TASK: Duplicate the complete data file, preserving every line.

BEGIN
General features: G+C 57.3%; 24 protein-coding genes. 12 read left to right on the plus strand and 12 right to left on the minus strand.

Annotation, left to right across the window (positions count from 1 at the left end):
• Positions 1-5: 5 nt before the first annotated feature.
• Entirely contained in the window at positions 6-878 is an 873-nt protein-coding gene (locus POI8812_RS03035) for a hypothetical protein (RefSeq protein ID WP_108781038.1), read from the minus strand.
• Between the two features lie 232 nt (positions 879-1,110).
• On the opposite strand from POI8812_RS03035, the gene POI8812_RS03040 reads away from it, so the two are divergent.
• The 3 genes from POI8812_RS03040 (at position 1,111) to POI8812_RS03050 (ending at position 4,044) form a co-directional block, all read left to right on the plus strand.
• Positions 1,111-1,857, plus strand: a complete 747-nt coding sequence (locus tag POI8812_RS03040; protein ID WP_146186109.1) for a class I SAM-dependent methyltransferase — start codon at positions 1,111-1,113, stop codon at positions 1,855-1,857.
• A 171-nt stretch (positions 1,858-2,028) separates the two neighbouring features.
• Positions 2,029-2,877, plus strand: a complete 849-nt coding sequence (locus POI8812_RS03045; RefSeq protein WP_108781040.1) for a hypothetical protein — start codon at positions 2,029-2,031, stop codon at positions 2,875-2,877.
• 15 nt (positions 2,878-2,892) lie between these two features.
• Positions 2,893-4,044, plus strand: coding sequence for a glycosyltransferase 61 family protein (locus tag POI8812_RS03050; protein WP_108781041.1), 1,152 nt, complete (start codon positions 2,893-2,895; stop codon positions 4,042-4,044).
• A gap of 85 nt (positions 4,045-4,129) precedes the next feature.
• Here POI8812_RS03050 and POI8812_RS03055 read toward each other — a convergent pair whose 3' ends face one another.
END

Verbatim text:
General features: G+C 57.3%; 24 protein-coding genes. 12 read left to right on the plus strand and 12 right to left on the minus strand.

Annotation, left to right across the window (positions count from 1 at the left end):
• Positions 1-5: 5 nt before the first annotated feature.
• Entirely contained in the window at positions 6-878 is an 873-nt protein-coding gene (locus POI8812_RS03035) for a hypothetical protein (RefSeq protein ID WP_108781038.1), read from the minus strand.
• Between the two features lie 232 nt (positions 879-1,110).
• On the opposite strand from POI8812_RS03035, the gene POI8812_RS03040 reads away from it, so the two are divergent.
• The 3 genes from POI8812_RS03040 (at position 1,111) to POI8812_RS03050 (ending at position 4,044) form a co-directional block, all read left to right on the plus strand.
• Positions 1,111-1,857, plus strand: a complete 747-nt coding sequence (locus tag POI8812_RS03040; protein ID WP_146186109.1) for a class I SAM-dependent methyltransferase — start codon at positions 1,111-1,113, stop codon at positions 1,855-1,857.
• A 171-nt stretch (positions 1,858-2,028) separates the two neighbouring features.
• Positions 2,029-2,877, plus strand: a complete 849-nt coding sequence (locus POI8812_RS03045; RefSeq protein WP_108781040.1) for a hypothetical protein — start codon at positions 2,029-2,031, stop codon at positions 2,875-2,877.
• 15 nt (positions 2,878-2,892) lie between these two features.
• Positions 2,893-4,044, plus strand: coding sequence for a glycosyltransferase 61 family protein (locus tag POI8812_RS03050; protein WP_108781041.1), 1,152 nt, complete (start codon positions 2,893-2,895; stop codon positions 4,042-4,044).
• A gap of 85 nt (positions 4,045-4,129) precedes the next feature.
• Here POI8812_RS03050 and POI8812_RS03055 read toward each other — a convergent pair whose 3' ends face one another.